“I think some companies have leveraged this where they can to make their operations run as smoothly as possible,” said Bryan White, solar analyst at energy consultancy Wood Mackenzie. “We know that not all businesses follow the rules.”

Overall, cases in the United States are currently on the decline and vaccines are on the way. Still, the health implications of in-person solar sales are unclear, and health experts have a range of views on the risks.

Some solar companies use door-to-door sales to collect the names of potentially interested buyers, a process in the industry known as “lead generation”. This would require minimal speaking time, according to White.

But other companies, such as market leaders Vivint and Sunrun, often struggle to close sales the same day canvassers make contact. This traditionally requires a long conversation and a home consultation, which could mean more exposure depending on compliance with public health measures such as social distancing and mask wearing.

Neither option is completely risk-free, according to Marissa Baker, industrial hygienist and assistant professor in the Department of Environmental Sciences and Occupational Health at the University of Washington. But having short conversations outside with a mask on is better than communicating indoors for an extended period of time, she said.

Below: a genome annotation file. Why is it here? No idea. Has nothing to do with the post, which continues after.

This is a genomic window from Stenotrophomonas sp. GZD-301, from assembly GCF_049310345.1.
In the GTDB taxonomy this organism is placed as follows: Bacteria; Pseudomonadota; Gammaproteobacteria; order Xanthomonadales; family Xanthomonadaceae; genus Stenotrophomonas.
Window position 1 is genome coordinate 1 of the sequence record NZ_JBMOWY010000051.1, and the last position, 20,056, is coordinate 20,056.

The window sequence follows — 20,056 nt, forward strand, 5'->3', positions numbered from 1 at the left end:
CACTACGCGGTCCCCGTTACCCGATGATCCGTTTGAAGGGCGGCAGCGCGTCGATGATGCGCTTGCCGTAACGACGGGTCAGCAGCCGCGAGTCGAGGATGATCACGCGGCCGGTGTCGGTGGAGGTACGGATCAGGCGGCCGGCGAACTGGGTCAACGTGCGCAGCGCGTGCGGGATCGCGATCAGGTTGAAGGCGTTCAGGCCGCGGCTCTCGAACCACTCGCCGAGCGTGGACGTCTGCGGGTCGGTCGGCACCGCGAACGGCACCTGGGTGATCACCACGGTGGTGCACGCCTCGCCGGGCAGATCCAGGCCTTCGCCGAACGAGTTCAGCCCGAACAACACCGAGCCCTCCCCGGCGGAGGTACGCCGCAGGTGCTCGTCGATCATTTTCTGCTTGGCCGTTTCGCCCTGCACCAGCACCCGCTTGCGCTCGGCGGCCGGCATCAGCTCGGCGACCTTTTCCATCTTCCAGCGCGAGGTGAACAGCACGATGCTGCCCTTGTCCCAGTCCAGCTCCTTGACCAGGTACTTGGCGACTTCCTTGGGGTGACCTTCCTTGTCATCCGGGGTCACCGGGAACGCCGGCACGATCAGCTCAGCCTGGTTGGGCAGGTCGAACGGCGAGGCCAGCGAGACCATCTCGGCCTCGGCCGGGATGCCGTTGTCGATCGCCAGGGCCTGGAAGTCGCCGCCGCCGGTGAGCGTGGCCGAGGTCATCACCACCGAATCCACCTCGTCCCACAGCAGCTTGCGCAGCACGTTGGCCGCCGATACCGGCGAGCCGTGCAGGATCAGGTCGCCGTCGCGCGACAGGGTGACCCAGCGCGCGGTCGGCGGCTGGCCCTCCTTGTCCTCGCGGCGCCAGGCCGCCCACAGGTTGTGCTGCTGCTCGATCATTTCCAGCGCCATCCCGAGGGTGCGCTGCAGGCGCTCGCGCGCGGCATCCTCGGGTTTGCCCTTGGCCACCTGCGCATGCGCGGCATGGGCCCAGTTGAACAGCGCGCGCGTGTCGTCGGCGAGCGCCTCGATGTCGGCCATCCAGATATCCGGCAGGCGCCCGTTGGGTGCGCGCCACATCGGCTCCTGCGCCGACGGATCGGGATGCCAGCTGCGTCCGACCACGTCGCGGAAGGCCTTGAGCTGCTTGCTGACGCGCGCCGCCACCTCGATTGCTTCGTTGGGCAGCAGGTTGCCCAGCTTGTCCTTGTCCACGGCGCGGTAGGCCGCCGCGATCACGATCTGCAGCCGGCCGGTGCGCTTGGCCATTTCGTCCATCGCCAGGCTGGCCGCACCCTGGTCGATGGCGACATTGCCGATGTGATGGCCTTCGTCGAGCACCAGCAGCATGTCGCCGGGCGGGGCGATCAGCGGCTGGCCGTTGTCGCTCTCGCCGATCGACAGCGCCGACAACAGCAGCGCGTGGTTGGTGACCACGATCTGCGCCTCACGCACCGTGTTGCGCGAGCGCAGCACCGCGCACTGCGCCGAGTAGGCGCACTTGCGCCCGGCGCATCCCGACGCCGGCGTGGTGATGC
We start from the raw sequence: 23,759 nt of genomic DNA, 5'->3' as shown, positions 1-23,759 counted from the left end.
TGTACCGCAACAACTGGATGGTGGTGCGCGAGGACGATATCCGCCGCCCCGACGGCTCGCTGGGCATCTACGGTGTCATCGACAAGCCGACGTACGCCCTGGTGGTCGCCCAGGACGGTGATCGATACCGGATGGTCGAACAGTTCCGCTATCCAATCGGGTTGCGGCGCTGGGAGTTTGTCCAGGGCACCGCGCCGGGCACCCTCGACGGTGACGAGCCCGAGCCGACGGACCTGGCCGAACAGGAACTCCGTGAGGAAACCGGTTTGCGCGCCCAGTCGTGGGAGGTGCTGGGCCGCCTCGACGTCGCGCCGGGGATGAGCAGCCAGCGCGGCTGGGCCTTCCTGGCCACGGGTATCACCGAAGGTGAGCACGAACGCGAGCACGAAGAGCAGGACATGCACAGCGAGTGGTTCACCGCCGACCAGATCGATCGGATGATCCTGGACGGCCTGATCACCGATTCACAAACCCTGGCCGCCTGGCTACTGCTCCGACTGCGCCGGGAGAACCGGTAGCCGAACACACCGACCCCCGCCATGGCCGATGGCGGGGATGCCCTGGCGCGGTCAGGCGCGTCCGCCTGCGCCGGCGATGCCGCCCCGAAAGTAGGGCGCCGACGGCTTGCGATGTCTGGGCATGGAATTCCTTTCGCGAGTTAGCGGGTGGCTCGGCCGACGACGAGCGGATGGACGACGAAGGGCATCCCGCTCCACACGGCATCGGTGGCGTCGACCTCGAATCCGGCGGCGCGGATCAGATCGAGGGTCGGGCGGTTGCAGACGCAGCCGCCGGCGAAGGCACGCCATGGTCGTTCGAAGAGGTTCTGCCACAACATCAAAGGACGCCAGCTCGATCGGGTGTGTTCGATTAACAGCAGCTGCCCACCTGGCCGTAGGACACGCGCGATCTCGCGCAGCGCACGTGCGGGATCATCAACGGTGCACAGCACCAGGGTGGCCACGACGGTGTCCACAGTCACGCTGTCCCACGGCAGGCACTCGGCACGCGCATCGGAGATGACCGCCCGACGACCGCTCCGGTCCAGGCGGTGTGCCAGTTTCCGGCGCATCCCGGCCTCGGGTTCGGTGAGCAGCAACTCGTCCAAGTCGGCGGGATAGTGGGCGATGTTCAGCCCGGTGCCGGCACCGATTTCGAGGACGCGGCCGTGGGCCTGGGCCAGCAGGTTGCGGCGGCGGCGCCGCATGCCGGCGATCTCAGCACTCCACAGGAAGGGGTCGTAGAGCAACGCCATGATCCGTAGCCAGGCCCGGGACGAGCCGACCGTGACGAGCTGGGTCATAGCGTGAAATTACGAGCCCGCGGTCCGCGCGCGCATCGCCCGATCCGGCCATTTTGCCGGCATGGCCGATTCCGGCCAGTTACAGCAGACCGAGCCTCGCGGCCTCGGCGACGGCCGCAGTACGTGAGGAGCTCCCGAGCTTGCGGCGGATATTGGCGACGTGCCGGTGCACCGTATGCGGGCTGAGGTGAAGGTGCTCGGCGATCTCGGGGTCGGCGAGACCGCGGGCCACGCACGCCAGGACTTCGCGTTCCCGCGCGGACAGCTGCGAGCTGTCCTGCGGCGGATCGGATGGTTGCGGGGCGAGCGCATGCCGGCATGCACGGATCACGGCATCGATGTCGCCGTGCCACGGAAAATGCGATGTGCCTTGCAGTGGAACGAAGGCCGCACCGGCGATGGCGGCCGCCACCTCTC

“The type of environment this disease likes to spread in is indoors near [and among] people who interact for more than 10 or 15 minutes, ”Baker said. “A contact tracer would consider this to be an exposure event.”

Amesh Adalja, a senior researcher at the Johns Hopkins University Center for Health Security who specializes in emerging infectious diseases and pandemic preparedness, said home visits can be done safely with “simple security policies” consistent with public health councils. But he also encouraged shorter outdoor interactions.

The American Industrial Hygiene Association has brought together protocols for “home service providers” such as electricians and plumbers, a category that would also include home sales. John L. Henshaw, former head of the Occupational Safety and Health Administration who helped draft these recommendations, told Greentech Media that home visits always carry a significant risk.

“I think it’s a significant risk, at least currently,” he said. “Mainly because you have someone traveling from house to house. “

Failure to follow public health guidelines such as wearing masks could endanger vendors and owners. Only about half of American adults surveyed in a recent national representative University of Southern California study said they wear masks – now a polarizing choice in the United States – when interacting with people outside their homes.

WoodMac’s White noted that widely divergent attitudes regarding the severity of the pandemic across the country have forced solar companies to assess the potential threats to their brand as well as the possible health risks of door-to-door selling. Many have chosen to move some or the majority of their sales online.

“There is an inherent risk [door-knocking]. Not only from a health point of view, but [also from the] customer response, ”White said. “It only takes a few people to get angry before they have a problem on their hands.”